Soul Hackers 2 Review – Cheating Death With Soul Hack
Shin Megami Tensei is one of Atlus’ most successful series. It has spawned various spin-offs, the most well-known of which are the games Persona and Devil Summoner. Souls Hackers is yet another spin-off from the Shin Megami Tensei franchise. It was first published for the PlayStation 1 in 1999 as Devil Summoner: Soul Hackers and was later ported to the Nintendo 3DS. Soul Hackers 2 was released on current-generation platforms as a sequel. It’s simply a soft reboot that doesn’t require much of its predecessor.
Soul Hackers 2 takes place in the 21st century. The main plot revolves around a conflict of power between the two most influential Devil Summoner groups, Yatagarasu and Phantom Society. The game begins with the appearance of Aion, an artificial entity with supernatural abilities. Aion can foretell a terrible catastrophe for the world and uses its powers to create two beings named Ringo and Figue. They are despatched to the human world to investigate the reason for this devastating event. To acquire a solution swiftly, each of them travels to a separate group. This is when the main story begins to unfold, presenting the main characters.
Through a technology known as Soul Hacks, Ringo and Figue can offer humans new lives. This enables them to grant everyone a second shot at life while also allowing them to work together to save the world. While they are AI-created sentient beings, they attempt to learn human nature with all of its shortcomings throughout the story. This moral dilemma is played throughout a narrative in which the odds are essentially an end-of-the-world twist, a popular cliché in JRPGs.
Unlike its Persona spin-off, Shin Megami Tensei games are often gloomy and depressing, but Soul Hackers 2 does not look to follow pace. It has a lively and colourful universe in which the player may connect with party members outside of battle and strengthen their bonds with them. This entry’s gameplay also feels more simplified, similar to Persona 5 rather than the older Devil Summoner titles. As a side note, an issue I experienced with the game was that the DLC demons made the player feel OP, therefore breaking the game’s balance.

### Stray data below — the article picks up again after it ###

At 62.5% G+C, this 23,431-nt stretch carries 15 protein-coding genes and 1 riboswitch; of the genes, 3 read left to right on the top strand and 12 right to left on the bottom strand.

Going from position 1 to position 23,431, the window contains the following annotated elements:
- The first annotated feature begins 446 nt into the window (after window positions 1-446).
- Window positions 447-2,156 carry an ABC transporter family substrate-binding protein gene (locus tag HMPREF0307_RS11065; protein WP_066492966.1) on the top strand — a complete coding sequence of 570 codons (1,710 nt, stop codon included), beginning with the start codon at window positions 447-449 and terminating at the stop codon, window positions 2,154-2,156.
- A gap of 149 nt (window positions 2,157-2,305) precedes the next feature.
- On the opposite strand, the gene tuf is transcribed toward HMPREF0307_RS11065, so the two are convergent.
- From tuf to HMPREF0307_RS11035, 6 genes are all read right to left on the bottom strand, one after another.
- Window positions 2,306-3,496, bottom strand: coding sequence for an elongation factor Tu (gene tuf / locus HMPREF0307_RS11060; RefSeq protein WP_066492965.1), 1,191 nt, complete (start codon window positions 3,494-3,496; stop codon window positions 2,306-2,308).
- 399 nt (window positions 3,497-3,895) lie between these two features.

Unfortunately, Soul Hackers 2 lacks the budget and polish that one would expect from a mainline Shin Megami Tensei and Persona game. The dungeon design is sometimes repetitious, thus going through them isn’t always a pleasant experience. Aside from that, most of the side content is equally uninteresting. The gameplay, on the other hand, is the game’s saving grace. With many skills and abilities to unlock for the various characters, the combat feels refreshing.
The game’s difficulty is not on par with a mainstream Shin Megami Tensei game, although this is due to the streamlined gameplay rather than a problem with game balance (save for the DLC bonus). The game prioritizes exploiting each enemy’s weakness and includes a bonus in the form of an all-out attack that is necessary for clearing out a group of enemies. These are flashy attacks that are fun to see the first few times but can be skipped afterward with a button press.
So, although the combat is exciting, the dungeon design falls short, which takes us to the characters. An excellent game is generally distinguished by a memorable cast of characters. They may lift an ordinary game to a good one, and a good one to a spectacular one if they are effectively developed during the game. The cast of characters in Soul Hackers 2 is strong, having a backstory to enable them to connect with the players. Each one has a different personality. Playing through the side content rather than the main story allows you to better identify their traits.
The story of the party members is fleshed out through optional content in the Soul Matrix, and it can be found in Axis. This is a fully optional dungeon that is linked to each of our party members. It’s similar to Tartarus from Persona 3. To be honest, I’m not sure how I’d get through the main story without diving deeper into the Soul Matrix. It may not have a wonderful dungeon design, but there are some decent rewards for completing it, and the character’s background gets fleshed out more if we do. The main plot looks to have a greater impact if we go through the optional dungeons, thus I would consider the side stuff to be decent even though much of it feels repetitive.
Going through the main story will still take at least 40 hours if you are slow, but if you include the optional content, it will easily take more than 60 hours to complete the game. In a way, the game hides its ‘true ending’ behind the optional stuff, which adds to the replay value if you’re a completionist. This is a good length for a JRPG, and Soul Hackers 2 seems to deliver on it.
On a technical level, I was surprised to see an option between a 60 FPS performance mode and a graphics mode. I found that the performance mode worked well enough for me that I didn’t need to use the graphics mode when playing on the PS5. The enhanced controller response and smoother performance make it easier to sit through battles, and we can even fast-forward through some of the gameplay sequences.
Soul Hackers 2 Game Information
- Price: $59.99
- Publisher: Sega
- Developer: Atlus
- Platform: PS5 (Reviewed)
- Disclaimer: A review code was given by the publisher